Dr Nephtali Marina-Gonzalez, a cardiovascular neuroscientist based in the UCL Department of Clinical Pharmacology, gave a guest lecture on July 3 titled ‘Astroglial Control of Sympathetic Drive: Role in the Pathogenesis of Heart Faillure and Neurogenic Hypertension’.
Increased activity of the sympathetic nervous system is intimately linked to the development and progression of chronic heart failure and essential hypertension. The hypothalamic and brainstem neuronal networks responsible for the sympathetic control of cardiovascular activities have been extensively studied. However, no attention has been paid to the modulatory role played by their non-neuronal neighbours. Recent evidence shows that astrocytes, the most abundant type of glial cells, are involved in the central mechanisms which maintain cardio-respiratory homeostasis. Using in vitro and in vivo models we tested two hypotheses: (1) activated brainstem astroglia release (glio)transmitters (ATP) and via release of ATP activate sympathoexcitatory neurones of the rostral ventrolateral medulla (RVLM); and (2) ATP actions in the RVLM contribute to sympathoexcitation and development of heart failure secondary to myocardial infarction and neurogenic hypertension.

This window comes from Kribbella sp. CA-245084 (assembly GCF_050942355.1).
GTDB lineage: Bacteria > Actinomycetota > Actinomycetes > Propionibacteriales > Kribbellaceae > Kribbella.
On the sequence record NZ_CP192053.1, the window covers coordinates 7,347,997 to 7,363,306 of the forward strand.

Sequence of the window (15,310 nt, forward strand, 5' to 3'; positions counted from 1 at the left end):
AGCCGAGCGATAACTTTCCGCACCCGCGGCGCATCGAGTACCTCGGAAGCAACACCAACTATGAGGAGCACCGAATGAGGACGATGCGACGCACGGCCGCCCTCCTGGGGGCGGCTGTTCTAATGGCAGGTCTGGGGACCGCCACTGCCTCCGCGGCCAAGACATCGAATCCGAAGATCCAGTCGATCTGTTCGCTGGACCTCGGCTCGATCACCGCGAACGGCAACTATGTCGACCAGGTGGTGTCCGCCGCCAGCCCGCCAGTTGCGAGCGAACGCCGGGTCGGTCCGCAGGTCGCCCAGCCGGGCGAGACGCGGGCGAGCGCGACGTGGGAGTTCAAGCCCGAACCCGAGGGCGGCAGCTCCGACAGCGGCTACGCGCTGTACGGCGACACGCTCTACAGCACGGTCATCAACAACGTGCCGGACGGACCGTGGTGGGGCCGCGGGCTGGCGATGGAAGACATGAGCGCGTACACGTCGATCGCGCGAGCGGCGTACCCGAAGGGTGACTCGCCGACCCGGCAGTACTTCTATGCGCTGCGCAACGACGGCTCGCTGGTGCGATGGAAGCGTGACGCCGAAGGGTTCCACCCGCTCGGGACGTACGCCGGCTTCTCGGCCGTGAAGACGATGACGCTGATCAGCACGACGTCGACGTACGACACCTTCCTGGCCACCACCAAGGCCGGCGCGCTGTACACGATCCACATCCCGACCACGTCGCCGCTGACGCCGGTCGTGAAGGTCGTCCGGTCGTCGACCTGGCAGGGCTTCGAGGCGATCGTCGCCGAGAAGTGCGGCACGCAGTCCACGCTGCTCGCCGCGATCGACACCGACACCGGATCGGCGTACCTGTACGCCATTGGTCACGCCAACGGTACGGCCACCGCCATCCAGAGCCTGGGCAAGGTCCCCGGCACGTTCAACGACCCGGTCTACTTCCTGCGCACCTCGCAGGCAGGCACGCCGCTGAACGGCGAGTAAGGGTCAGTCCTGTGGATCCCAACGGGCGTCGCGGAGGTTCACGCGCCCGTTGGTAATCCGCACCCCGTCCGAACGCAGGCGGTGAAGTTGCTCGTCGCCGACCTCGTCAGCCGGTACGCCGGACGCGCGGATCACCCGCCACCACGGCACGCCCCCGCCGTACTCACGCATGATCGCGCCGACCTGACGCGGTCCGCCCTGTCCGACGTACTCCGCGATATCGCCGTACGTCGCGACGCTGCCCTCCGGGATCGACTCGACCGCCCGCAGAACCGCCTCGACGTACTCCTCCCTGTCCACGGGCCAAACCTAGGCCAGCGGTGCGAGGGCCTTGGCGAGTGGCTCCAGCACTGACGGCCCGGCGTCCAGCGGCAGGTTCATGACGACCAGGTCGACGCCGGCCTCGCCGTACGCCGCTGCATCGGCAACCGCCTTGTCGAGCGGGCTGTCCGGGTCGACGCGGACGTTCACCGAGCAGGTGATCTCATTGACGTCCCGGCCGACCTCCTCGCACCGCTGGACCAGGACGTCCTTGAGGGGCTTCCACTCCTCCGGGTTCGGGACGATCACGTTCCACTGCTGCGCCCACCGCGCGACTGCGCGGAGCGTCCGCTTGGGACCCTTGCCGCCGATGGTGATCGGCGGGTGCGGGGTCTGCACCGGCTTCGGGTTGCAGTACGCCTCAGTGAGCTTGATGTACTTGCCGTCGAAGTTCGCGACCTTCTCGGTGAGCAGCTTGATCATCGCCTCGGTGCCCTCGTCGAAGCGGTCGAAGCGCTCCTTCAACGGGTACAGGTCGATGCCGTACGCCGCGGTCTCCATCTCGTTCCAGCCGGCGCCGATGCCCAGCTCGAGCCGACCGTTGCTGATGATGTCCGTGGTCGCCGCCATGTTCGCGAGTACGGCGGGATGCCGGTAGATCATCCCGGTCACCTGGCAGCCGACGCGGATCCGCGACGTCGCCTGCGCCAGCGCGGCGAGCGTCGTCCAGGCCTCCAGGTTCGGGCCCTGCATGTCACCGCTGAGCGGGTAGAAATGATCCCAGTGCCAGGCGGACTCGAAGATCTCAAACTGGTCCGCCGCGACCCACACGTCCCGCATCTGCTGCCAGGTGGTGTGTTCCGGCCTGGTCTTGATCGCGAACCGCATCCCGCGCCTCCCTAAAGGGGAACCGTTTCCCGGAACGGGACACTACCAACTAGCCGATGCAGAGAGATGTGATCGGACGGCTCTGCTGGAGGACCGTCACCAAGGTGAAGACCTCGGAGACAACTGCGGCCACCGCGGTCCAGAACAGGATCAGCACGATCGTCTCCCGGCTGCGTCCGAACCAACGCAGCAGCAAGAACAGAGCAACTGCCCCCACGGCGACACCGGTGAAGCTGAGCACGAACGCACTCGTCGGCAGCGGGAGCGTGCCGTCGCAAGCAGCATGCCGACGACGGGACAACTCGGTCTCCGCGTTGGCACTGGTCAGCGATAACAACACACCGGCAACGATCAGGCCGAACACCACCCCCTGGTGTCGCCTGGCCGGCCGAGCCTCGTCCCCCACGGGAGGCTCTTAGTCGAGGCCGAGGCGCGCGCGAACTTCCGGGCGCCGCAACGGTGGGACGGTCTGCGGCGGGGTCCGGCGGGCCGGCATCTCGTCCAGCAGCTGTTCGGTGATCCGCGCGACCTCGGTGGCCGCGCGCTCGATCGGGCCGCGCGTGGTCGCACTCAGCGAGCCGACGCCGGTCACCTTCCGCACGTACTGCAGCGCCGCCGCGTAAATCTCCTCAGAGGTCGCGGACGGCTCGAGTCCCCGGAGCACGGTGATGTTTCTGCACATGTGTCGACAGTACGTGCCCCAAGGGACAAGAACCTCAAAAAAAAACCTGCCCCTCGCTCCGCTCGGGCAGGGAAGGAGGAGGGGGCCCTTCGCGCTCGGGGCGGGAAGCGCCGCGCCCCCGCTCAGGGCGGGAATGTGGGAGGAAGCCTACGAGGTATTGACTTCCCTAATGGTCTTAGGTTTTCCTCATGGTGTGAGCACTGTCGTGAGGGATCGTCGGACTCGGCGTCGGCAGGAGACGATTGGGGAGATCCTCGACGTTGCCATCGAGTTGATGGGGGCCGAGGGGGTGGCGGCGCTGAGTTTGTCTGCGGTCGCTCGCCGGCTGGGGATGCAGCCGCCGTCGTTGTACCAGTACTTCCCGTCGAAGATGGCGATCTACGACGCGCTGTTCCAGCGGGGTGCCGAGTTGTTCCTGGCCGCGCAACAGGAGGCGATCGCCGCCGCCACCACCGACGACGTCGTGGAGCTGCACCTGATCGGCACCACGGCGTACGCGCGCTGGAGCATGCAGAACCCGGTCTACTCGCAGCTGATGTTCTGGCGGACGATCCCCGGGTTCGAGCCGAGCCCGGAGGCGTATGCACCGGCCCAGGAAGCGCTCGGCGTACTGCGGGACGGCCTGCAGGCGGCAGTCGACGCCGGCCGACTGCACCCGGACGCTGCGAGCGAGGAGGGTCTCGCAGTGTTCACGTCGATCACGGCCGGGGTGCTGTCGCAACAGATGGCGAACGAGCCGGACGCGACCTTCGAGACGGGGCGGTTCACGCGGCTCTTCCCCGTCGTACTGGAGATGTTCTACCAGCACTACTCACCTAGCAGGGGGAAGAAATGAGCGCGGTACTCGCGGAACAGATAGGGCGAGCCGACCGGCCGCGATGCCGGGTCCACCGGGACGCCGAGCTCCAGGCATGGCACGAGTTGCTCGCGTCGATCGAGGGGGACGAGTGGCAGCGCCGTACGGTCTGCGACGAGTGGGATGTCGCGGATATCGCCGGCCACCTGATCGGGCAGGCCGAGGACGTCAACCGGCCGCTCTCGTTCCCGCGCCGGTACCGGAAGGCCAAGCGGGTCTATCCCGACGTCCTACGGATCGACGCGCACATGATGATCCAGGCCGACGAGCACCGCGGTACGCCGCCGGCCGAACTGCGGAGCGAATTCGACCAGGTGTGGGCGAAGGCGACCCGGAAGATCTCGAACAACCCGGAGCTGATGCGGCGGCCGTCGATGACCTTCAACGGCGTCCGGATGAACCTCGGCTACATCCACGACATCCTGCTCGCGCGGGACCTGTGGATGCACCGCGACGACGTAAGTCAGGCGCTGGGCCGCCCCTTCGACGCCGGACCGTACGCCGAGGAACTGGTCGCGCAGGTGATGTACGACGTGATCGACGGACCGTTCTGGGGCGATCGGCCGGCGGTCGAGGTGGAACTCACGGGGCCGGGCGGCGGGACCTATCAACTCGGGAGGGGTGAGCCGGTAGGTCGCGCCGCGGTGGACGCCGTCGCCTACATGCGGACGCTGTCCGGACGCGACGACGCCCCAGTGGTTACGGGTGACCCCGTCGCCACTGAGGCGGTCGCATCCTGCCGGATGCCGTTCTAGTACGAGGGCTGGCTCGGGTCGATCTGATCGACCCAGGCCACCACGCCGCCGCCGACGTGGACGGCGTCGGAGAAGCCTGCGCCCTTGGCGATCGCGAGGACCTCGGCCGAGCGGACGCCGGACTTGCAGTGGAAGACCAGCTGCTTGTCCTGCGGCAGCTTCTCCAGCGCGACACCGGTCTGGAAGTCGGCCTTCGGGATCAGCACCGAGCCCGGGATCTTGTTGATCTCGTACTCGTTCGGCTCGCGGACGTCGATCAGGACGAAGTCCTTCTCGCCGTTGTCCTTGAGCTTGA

In vitro, optogenetic activation of astrocytes residing in the RVLM evokes the release of ATP which acts locally, increasing the excitability of bulbospinal sympathoexcitatory neurones. In vivo, astrogilal cell activation produced robust elevations in renal sympathetic activity and arterial blood pressure (ABP) in anaesthetised rats. To determine whether increased ATP tone in the RVLM underlies the abnormal sympathoexcitation in chronic heart failure and hypertension, we recently developed a lentiviral vector to express a potent ectonucleotidase—transmembrane prostatic acid phosphatase (TMPAP), the effect of which is to promote extracellular breakdown of ATP. In rats with myocardial infarction-induced heart failure, expression of TMPAP bilaterally in the RVLM led to lower plasma noradrenaline concentration, maintained left ventricular end diastolic pressure, attenuated decline in dP/dT (max) and shifted the LV pressure-volume relationship curve to the left. In a similar fashion, spontaneously hypertensive rats (SHRs) transduced to express TMPAP in the RVLM showed a significant reductions in ABP. These results show that activated RVLM astrocytes are capable of increasing sympathetic activity via release of ATP while facilitated breakdown of ATP in the RVLM attenuates both the progression of LV remodelling and heart failure secondary to myocardial infarction and the development of neurogenic hypertension.